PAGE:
Despite the fact that God has invaded the metaverse, religious faith in the virtual world is thriving.
After being ravaged by the COVID-19 epidemic, the virtual reality church (VR Church) has grown significantly in size and popularity, becoming one of the most popular spiritual destinations in the metaverse.
In the United States, VR Church was founded in 2016 by DJ Soto, a pastor headquartered in Fredericksburg, Virginia. Since then, the church’s membership has grown rapidly year after year, according to the church’s website.
As a result, other individuals who associated with faith expressed an interest in assisting and volunteering, leading to a “aha” moment in which they realized they had “found something,” and that they had “established a church,” according to Soto.
In the metaverse, “we have all of the functions of, or how you would conceive of a physical church, or how you would describe a real church, and we’re expressing it here.”
As a result of increasing the frequency of services to once a week, DJ Soto described it as a psychological adjustment.
“The Church of the New Millennium is no different from any other church, whether it is in the physical world or in the metaverse,” he explained, adding that they “interact with hundreds of individuals in live worship.” There is little doubt that our impact numbers in the thousands “,,,,,,,,,
‘Improving the meaning of scripture’.
Attendee Garret Bernal, a first-time visitor who self-identifies as a member of the Church of Jesus Christ of Latter-day Saints, appreciated and commended the construction of the virtual reality church.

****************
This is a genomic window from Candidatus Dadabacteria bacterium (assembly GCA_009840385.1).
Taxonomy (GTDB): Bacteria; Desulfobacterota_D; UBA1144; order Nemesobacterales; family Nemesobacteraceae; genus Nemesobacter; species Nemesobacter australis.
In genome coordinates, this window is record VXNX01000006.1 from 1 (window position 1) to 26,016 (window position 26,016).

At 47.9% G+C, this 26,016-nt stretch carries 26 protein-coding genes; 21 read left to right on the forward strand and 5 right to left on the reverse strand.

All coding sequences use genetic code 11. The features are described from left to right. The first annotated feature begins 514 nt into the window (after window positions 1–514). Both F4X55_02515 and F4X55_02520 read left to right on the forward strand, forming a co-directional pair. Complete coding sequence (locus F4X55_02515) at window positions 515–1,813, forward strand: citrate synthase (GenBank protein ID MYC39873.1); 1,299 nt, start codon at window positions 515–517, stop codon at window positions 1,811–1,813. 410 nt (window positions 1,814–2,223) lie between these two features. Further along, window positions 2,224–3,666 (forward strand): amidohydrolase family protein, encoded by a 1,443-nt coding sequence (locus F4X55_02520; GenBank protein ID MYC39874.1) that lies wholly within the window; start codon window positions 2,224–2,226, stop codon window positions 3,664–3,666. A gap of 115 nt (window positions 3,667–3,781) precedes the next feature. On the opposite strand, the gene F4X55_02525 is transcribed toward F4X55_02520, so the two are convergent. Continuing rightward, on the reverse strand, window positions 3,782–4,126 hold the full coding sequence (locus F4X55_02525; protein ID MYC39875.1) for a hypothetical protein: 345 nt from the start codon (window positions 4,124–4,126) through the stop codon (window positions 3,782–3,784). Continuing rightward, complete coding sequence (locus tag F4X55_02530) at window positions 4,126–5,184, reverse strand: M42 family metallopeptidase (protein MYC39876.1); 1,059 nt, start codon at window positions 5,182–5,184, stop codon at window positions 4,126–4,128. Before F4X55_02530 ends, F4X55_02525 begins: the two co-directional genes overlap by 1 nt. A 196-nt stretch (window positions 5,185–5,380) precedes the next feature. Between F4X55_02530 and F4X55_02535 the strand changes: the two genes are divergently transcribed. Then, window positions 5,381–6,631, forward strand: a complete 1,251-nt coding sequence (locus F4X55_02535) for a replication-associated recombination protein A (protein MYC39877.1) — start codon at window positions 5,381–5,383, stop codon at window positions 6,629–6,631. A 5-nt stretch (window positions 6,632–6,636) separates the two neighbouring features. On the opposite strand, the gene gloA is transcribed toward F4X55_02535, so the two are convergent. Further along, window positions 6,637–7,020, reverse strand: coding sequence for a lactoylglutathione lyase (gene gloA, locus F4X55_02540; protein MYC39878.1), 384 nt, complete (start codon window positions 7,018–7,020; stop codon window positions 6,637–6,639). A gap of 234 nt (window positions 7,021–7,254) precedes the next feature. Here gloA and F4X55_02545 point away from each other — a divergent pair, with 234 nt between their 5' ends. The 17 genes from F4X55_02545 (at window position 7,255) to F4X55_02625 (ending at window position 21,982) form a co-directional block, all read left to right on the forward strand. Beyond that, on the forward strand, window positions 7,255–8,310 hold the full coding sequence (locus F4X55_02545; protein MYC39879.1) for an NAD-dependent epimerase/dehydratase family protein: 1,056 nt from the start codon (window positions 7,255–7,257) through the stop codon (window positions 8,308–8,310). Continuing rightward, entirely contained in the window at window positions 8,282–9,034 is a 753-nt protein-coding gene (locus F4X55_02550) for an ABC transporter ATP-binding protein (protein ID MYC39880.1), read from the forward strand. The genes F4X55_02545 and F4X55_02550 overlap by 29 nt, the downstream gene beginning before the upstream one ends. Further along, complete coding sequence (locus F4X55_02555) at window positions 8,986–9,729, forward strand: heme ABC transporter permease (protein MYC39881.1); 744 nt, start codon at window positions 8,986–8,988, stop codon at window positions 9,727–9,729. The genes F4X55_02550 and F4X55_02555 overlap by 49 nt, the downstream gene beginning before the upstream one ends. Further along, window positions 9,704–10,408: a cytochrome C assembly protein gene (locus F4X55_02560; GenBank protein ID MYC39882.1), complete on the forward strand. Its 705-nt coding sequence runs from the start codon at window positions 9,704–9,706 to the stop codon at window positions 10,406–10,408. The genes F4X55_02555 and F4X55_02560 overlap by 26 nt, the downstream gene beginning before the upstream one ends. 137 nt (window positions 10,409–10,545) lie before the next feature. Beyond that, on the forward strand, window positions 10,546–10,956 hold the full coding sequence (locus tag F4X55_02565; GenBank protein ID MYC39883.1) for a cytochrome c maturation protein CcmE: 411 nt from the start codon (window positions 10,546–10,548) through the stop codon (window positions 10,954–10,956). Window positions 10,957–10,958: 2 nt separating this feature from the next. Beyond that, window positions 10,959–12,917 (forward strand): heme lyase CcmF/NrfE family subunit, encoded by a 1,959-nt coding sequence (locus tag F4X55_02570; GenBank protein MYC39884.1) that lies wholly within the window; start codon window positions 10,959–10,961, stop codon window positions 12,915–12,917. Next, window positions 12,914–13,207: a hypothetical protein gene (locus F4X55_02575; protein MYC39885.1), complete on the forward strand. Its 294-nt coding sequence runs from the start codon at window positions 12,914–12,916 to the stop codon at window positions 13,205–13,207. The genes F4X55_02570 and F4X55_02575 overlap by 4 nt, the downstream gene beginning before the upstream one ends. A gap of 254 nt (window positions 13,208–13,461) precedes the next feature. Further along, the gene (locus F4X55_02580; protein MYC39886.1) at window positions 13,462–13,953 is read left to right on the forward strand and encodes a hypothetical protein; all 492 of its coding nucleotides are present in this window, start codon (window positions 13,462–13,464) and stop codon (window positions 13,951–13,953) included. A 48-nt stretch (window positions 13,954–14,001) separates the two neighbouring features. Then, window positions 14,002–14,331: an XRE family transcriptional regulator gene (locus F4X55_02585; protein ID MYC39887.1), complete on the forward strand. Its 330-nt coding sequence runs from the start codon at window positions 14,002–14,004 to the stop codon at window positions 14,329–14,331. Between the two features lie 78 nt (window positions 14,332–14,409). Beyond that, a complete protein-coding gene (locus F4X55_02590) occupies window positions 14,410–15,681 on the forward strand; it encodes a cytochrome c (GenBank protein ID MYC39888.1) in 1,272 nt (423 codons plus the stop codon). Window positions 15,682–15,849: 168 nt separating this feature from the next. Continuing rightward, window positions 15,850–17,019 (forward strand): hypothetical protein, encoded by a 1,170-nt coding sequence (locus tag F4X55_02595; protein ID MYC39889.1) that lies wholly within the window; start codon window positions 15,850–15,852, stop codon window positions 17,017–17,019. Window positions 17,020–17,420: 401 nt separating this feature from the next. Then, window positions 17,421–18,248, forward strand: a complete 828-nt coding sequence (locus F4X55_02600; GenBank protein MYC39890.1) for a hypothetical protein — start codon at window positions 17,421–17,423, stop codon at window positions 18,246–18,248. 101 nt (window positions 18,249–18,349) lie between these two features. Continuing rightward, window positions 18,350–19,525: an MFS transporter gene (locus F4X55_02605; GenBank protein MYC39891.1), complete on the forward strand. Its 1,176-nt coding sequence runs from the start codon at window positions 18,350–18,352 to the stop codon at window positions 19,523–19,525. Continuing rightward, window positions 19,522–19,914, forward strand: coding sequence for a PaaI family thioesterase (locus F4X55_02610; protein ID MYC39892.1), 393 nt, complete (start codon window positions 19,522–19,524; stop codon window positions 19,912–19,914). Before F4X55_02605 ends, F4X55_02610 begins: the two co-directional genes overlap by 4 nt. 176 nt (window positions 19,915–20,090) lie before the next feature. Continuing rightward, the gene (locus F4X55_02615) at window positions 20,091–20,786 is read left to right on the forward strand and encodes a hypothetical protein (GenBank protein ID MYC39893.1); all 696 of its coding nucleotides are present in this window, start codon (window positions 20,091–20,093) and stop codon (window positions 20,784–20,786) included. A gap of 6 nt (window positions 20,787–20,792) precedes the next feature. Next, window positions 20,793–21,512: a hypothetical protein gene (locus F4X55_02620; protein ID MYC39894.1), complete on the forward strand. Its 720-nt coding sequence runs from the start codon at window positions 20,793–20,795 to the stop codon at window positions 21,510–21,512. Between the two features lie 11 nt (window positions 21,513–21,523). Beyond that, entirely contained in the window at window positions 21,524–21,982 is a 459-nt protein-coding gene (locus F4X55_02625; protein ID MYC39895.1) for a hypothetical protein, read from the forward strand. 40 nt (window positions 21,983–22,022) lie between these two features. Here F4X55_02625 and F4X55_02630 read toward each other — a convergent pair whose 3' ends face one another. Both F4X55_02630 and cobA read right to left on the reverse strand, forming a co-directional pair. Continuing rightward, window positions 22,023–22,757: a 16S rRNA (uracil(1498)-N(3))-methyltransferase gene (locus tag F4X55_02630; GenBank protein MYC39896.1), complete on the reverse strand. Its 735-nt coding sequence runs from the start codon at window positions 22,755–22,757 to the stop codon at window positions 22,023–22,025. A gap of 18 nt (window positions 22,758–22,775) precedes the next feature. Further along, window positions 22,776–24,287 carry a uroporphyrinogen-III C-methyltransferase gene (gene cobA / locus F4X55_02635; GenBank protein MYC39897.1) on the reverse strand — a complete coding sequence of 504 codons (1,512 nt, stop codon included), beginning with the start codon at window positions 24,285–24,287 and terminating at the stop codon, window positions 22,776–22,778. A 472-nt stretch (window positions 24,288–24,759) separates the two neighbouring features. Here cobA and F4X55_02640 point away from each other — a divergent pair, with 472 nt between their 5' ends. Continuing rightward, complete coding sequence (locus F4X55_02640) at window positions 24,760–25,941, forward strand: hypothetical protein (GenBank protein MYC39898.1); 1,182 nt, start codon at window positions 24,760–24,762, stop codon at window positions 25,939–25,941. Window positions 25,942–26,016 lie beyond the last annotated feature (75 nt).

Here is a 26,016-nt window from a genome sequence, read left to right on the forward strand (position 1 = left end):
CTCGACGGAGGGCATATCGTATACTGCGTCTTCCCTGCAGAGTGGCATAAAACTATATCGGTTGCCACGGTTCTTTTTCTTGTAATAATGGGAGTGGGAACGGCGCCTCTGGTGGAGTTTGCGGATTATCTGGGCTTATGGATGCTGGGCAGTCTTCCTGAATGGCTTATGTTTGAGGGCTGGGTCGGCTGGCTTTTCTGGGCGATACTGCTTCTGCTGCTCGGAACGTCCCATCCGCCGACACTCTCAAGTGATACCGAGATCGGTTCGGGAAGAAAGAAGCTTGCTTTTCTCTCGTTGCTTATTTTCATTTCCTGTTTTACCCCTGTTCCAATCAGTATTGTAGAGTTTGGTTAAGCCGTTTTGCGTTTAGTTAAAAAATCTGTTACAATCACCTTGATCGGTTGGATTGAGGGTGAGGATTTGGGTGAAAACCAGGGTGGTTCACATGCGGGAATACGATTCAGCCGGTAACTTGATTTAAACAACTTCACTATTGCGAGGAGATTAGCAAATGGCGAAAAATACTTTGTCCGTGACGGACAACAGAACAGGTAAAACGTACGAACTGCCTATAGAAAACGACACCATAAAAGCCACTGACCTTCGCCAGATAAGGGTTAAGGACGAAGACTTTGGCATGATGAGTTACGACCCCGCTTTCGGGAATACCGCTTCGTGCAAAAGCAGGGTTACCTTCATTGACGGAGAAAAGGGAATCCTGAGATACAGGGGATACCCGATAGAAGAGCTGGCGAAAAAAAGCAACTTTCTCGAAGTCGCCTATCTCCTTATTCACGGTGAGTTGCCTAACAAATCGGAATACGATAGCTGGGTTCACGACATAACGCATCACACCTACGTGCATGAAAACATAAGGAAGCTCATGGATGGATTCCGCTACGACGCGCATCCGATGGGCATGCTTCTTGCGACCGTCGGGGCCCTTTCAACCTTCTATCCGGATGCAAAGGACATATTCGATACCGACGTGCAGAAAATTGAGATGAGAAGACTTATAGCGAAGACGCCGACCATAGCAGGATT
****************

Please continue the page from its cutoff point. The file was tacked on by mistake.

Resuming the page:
According to him, “They have 3D drawings, so they set up verses all over the place and they set up 3D illustrations for the verses.”
The ability to go and read the verses, especially in places like this, where I could see a rendering of the verse I was reading, made scripture much more meaningful to me.” “I was able to go and read the verses, especially in places like this, where I could see a rendering of the verse that I was reading, which made scripture much more meaningful to me.”
As a result, Soto believes that “it reaches individuals who can’t physically attend to church,” the metaverse holds the key to the future of churchgoing.
These individuals include Alina Delp. She was diagnosed with a neurovascular ailment in 2010, which rendered her unable to leave her house for an extended period.
“Gradually but steadily, people withdraw when they become chronically unwell and are unable to engage in the activities of the rest of the group. That leaves just my husband and our animals and myself to get by on “According to her,
She feels that VR Church altered everything.
“As though by magic, your strength has returned. And all of a sudden, you are important. Now you’re back to your normal self “”I’m sobbing,” she said.
It “simply seems like you could accomplish anything in the world again” after being “told over and over and over again that you couldn’t do anything” for so long.